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  31. #29... and on that plane there will be maybe 300 other people (so as mentioned before the per-person-mile emission is not excessive). Perhaps one of those people will bring with them a business link that leads to greater energy efficiency in one sector of the Chinese economy, or perhaps in the other direction, a business deal will be done to import renewable energy technology manufactured in China to the USA (!). Many business deals will be done, some good, some bad, as well as the holidaymakers and people visiting family, and using a mode of transport no worse for the climate than the car. The impact on the human quality of life will be far worse if we unilaterally cut off the air links as a knee-jerk reaction, before we try and take action to deal with the other 96% of the worlds carbon emissions. But then you don't actually seem interested in reasoned argument, and keep trying the same point over and over again.

    Thanks Rob for a really informative article about the situation in China. As others have said here, it's interesting to see what is happening from the perspective of somebody who is both climate-aware and who understands China much more than the average Westerner! I often wonder how fast China could change if its decision-makers decided that carbon emissions were a really bad idea? It could quickly become a world leader in renewable technology development and implementation, and strategically place itself very strongly for the later 21st Century...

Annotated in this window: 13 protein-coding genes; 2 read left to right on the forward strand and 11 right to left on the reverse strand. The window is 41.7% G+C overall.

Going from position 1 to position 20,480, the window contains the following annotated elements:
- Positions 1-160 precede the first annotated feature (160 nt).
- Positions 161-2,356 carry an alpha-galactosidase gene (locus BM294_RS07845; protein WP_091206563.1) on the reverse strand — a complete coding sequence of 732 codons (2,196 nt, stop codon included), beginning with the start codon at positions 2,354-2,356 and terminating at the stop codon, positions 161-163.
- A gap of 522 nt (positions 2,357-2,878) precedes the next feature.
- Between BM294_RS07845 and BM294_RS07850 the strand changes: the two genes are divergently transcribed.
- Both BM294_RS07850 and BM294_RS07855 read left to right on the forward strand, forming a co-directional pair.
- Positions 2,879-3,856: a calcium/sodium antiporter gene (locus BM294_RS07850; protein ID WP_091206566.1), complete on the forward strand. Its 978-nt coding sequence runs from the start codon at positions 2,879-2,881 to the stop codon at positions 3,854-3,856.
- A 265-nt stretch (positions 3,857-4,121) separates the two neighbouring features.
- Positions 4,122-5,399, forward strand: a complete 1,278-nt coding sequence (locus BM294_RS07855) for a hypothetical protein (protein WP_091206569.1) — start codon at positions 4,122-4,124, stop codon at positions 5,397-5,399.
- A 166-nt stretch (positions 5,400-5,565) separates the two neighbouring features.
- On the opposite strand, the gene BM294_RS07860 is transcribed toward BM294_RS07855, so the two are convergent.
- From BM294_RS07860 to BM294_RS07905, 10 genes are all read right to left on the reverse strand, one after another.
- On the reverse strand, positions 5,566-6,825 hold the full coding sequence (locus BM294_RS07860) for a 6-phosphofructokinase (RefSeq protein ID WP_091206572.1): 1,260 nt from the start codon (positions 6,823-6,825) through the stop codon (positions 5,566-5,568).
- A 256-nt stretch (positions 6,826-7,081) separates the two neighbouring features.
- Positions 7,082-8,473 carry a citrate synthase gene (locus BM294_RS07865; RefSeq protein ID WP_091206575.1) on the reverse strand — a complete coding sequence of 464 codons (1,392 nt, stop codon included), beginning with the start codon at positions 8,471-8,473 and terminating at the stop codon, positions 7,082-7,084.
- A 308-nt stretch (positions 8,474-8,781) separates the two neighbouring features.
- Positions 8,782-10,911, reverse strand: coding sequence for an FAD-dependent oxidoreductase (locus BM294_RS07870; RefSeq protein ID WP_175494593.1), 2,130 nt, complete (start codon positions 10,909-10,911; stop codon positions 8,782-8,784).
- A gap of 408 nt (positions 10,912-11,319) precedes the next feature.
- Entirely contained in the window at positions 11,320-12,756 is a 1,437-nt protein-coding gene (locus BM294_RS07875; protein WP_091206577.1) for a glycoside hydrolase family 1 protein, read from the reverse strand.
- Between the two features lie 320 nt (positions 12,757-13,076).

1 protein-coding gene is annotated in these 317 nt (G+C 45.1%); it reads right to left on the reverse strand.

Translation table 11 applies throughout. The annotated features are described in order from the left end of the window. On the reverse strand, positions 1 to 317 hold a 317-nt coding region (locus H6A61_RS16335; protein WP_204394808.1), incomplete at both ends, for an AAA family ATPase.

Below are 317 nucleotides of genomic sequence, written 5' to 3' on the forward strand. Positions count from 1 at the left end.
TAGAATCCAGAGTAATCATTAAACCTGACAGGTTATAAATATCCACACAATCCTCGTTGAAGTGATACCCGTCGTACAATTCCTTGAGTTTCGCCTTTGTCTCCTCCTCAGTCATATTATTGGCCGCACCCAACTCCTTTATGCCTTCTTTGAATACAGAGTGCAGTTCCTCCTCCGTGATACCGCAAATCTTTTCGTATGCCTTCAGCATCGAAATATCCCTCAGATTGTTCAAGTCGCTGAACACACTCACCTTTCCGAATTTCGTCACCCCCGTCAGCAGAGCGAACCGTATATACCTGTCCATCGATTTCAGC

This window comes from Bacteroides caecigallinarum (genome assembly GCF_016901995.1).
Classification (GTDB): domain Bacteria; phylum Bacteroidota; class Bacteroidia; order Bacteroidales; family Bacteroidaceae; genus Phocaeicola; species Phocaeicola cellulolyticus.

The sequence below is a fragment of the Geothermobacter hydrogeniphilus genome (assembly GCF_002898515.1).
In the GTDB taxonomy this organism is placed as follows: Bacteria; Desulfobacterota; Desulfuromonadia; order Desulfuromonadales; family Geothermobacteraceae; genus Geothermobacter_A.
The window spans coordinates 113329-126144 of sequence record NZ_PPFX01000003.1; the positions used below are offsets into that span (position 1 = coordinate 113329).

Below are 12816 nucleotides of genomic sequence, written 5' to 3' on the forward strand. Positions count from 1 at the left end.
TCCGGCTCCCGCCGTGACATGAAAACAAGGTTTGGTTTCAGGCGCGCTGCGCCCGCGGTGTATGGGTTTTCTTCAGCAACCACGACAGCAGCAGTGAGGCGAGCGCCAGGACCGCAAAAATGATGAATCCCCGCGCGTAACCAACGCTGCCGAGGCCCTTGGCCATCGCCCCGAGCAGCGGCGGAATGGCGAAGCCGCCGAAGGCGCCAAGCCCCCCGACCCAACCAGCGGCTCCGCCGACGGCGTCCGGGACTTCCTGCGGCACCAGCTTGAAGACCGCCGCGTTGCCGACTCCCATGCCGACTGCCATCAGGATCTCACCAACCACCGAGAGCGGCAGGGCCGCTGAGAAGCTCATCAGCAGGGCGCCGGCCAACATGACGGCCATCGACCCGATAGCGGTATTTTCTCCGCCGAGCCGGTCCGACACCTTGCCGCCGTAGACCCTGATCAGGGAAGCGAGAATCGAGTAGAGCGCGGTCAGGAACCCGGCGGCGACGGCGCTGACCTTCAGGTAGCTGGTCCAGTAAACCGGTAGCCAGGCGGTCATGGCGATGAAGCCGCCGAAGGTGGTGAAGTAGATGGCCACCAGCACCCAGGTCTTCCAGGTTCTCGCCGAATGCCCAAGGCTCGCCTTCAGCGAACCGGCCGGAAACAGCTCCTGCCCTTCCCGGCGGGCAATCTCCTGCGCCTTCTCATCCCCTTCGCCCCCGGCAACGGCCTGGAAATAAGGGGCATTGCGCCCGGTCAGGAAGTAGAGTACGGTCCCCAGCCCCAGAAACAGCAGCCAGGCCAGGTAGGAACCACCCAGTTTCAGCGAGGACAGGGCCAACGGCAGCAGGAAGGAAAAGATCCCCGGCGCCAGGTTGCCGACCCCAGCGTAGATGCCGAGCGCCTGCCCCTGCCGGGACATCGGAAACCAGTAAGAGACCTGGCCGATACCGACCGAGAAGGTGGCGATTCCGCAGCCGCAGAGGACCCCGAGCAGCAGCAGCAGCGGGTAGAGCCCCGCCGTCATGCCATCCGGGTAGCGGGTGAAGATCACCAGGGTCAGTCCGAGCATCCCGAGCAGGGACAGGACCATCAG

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  32. I agree with motherincarnate, the next wars will not be fought over oil but water. By 2030 China will have a demand supply deficit of 30% and India 50%. That's a shortage in just two countries of almost 1000billion m3. Globally by 2030 there will be a water shortage of 2,700 billion m3. Obviously climate change will have a significant impact on this water shortage but the primary problem is demographics and very poor water management. A more integrated approach is required on the basin scale with full stakeholder involvement.

    In terms of CO2, control needs to be done at source and the cost past down the chain. Emission credits need to be auctioned on a global market and revenues used to help those most in need. The credits should not be sold to countries but companies. This will make the whole system much more efficient.
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  33. @ skywatcher

    "(...) using a mode of transport no worse for the climate than the car"

    If you put the bar that low, not much in terms of climate pollution must strike you as unsustainable, obviously. If that is your "reasoned argument" on the subject, I don't have much to add.

    Effectively, it doesn't take much, then, to accept that a minority of people pollute the climate with 3 tons of CO2 in a few hours. Furthermore, you do not seem to be aware of the fact that aviation is one of the fastest-growing sources of GHG pollution worldwide.

    To dismiss these facts as a lack of interest in "reasoned argument" is unpolite.